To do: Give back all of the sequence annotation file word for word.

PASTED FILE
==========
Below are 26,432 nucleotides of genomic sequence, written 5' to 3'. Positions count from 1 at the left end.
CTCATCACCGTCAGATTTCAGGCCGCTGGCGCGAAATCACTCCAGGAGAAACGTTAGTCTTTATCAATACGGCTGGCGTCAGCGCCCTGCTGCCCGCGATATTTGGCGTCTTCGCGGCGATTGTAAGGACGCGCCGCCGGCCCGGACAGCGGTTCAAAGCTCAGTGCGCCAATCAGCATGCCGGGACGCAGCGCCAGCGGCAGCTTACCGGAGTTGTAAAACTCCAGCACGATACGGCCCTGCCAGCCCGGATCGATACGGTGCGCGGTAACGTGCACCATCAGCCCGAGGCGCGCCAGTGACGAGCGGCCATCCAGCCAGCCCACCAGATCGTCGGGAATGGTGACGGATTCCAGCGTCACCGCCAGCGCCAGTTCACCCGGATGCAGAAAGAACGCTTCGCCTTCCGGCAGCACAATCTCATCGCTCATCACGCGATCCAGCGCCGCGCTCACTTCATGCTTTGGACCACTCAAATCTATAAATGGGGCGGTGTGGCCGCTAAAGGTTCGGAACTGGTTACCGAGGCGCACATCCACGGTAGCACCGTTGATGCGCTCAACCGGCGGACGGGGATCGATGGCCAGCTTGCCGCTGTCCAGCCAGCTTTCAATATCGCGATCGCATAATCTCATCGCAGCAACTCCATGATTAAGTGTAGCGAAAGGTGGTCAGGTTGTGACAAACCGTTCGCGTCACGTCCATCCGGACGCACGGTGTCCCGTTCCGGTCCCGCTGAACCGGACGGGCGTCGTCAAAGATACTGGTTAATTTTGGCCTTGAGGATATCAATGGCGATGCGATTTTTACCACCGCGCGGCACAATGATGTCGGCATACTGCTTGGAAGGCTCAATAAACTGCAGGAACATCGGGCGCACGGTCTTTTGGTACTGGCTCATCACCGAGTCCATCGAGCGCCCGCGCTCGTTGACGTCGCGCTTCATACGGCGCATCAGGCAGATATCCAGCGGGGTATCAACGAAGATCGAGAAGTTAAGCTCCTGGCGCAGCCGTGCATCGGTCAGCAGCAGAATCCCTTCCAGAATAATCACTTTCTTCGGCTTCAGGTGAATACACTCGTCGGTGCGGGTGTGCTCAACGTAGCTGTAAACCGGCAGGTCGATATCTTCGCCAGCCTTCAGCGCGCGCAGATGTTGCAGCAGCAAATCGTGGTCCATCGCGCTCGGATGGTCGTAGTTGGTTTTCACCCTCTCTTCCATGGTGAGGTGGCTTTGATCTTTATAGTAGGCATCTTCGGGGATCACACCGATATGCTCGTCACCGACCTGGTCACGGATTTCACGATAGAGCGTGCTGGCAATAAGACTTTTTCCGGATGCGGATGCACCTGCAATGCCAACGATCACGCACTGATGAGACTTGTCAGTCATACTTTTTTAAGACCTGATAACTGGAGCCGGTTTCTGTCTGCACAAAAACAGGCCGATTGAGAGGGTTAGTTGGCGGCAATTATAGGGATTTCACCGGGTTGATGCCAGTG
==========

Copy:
Below are 26,432 nucleotides of genomic sequence, written 5' to 3'. Positions count from 1 at the left end.
CTCATCACCGTCAGATTTCAGGCCGCTGGCGCGAAATCACTCCAGGAGAAACGTTAGTCTTTATCAATACGGCTGGCGTCAGCGCCCTGCTGCCCGCGATATTTGGCGTCTTCGCGGCGATTGTAAGGACGCGCCGCCGGCCCGGACAGCGGTTCAAAGCTCAGTGCGCCAATCAGCATGCCGGGACGCAGCGCCAGCGGCAGCTTACCGGAGTTGTAAAACTCCAGCACGATACGGCCCTGCCAGCCCGGATCGATACGGTGCGCGGTAACGTGCACCATCAGCCCGAGGCGCGCCAGTGACGAGCGGCCATCCAGCCAGCCCACCAGATCGTCGGGAATGGTGACGGATTCCAGCGTCACCGCCAGCGCCAGTTCACCCGGATGCAGAAAGAACGCTTCGCCTTCCGGCAGCACAATCTCATCGCTCATCACGCGATCCAGCGCCGCGCTCACTTCATGCTTTGGACCACTCAAATCTATAAATGGGGCGGTGTGGCCGCTAAAGGTTCGGAACTGGTTACCGAGGCGCACATCCACGGTAGCACCGTTGATGCGCTCAACCGGCGGACGGGGATCGATGGCCAGCTTGCCGCTGTCCAGCCAGCTTTCAATATCGCGATCGCATAATCTCATCGCAGCAACTCCATGATTAAGTGTAGCGAAAGGTGGTCAGGTTGTGACAAACCGTTCGCGTCACGTCCATCCGGACGCACGGTGTCCCGTTCCGGTCCCGCTGAACCGGACGGGCGTCGTCAAAGATACTGGTTAATTTTGGCCTTGAGGATATCAATGGCGATGCGATTTTTACCACCGCGCGGCACAATGATGTCGGCATACTGCTTGGAAGGCTCAATAAACTGCAGGAACATCGGGCGCACGGTCTTTTGGTACTGGCTCATCACCGAGTCCATCGAGCGCCCGCGCTCGTTGACGTCGCGCTTCATACGGCGCATCAGGCAGATATCCAGCGGGGTATCAACGAAGATCGAGAAGTTAAGCTCCTGGCGCAGCCGTGCATCGGTCAGCAGCAGAATCCCTTCCAGAATAATCACTTTCTTCGGCTTCAGGTGAATACACTCGTCGGTGCGGGTGTGCTCAACGTAGCTGTAAACCGGCAGGTCGATATCTTCGCCAGCCTTCAGCGCGCGCAGATGTTGCAGCAGCAAATCGTGGTCCATCGCGCTCGGATGGTCGTAGTTGGTTTTCACCCTCTCTTCCATGGTGAGGTGGCTTTGATCTTTATAGTAGGCATCTTCGGGGATCACACCGATATGCTCGTCACCGACCTGGTCACGGATTTCACGATAGAGCGTGCTGGCAATAAGACTTTTTCCGGATGCGGATGCACCTGCAATGCCAACGATCACGCACTGATGAGACTTGTCAGTCATACTTTTTTAAGACCTGATAACTGGAGCCGGTTTCTGTCTGCACAAAAACAGGCCGATTGAGAGGGTTAGTTGGCGGCAATTATAGGGATTTCACCGGGTTGATGCCAGTG